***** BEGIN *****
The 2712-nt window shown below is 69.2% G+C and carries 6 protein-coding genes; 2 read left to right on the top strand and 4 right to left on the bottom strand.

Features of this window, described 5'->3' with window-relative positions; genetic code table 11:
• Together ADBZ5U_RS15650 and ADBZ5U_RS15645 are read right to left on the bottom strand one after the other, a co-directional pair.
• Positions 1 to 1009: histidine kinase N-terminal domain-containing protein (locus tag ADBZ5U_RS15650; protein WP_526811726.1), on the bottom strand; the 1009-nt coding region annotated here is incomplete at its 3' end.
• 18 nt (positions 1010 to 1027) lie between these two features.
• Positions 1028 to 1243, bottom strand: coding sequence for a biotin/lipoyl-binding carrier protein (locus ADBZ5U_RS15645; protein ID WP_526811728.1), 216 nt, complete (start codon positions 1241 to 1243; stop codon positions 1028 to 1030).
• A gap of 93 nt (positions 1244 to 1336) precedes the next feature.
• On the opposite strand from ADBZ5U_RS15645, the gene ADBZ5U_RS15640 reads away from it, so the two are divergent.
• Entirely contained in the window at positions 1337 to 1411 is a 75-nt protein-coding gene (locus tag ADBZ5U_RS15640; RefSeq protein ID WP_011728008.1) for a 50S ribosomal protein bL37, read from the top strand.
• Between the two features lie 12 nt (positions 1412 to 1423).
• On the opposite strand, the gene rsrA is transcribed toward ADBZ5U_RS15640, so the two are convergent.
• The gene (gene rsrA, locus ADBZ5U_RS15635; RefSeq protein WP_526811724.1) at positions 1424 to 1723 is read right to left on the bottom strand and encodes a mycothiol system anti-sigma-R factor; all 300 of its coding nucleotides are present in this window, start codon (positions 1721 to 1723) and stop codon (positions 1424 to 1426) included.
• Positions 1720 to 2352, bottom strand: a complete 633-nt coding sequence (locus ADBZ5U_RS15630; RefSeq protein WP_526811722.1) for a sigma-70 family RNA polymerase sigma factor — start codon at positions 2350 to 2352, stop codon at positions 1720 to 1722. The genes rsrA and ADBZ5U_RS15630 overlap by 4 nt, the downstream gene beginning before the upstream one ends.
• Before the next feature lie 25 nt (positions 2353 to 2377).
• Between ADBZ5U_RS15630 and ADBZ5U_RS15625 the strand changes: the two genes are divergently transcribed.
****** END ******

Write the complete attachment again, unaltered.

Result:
The 2712-nt window shown below is 69.2% G+C and carries 6 protein-coding genes; 2 read left to right on the top strand and 4 right to left on the bottom strand.

Features of this window, described 5'->3' with window-relative positions; genetic code table 11:
• Together ADBZ5U_RS15650 and ADBZ5U_RS15645 are read right to left on the bottom strand one after the other, a co-directional pair.
• Positions 1 to 1009: histidine kinase N-terminal domain-containing protein (locus tag ADBZ5U_RS15650; protein WP_526811726.1), on the bottom strand; the 1009-nt coding region annotated here is incomplete at its 3' end.
• 18 nt (positions 1010 to 1027) lie between these two features.
• Positions 1028 to 1243, bottom strand: coding sequence for a biotin/lipoyl-binding carrier protein (locus ADBZ5U_RS15645; protein ID WP_526811728.1), 216 nt, complete (start codon positions 1241 to 1243; stop codon positions 1028 to 1030).
• A gap of 93 nt (positions 1244 to 1336) precedes the next feature.
• On the opposite strand from ADBZ5U_RS15645, the gene ADBZ5U_RS15640 reads away from it, so the two are divergent.
• Entirely contained in the window at positions 1337 to 1411 is a 75-nt protein-coding gene (locus tag ADBZ5U_RS15640; RefSeq protein ID WP_011728008.1) for a 50S ribosomal protein bL37, read from the top strand.
• Between the two features lie 12 nt (positions 1412 to 1423).
• On the opposite strand, the gene rsrA is transcribed toward ADBZ5U_RS15640, so the two are convergent.
• The gene (gene rsrA, locus ADBZ5U_RS15635; RefSeq protein WP_526811724.1) at positions 1424 to 1723 is read right to left on the bottom strand and encodes a mycothiol system anti-sigma-R factor; all 300 of its coding nucleotides are present in this window, start codon (positions 1721 to 1723) and stop codon (positions 1424 to 1426) included.
• Positions 1720 to 2352, bottom strand: a complete 633-nt coding sequence (locus ADBZ5U_RS15630; RefSeq protein WP_526811722.1) for a sigma-70 family RNA polymerase sigma factor — start codon at positions 2350 to 2352, stop codon at positions 1720 to 1722. The genes rsrA and ADBZ5U_RS15630 overlap by 4 nt, the downstream gene beginning before the upstream one ends.
• Before the next feature lie 25 nt (positions 2353 to 2377).
• Between ADBZ5U_RS15630 and ADBZ5U_RS15625 the strand changes: the two genes are divergently transcribed.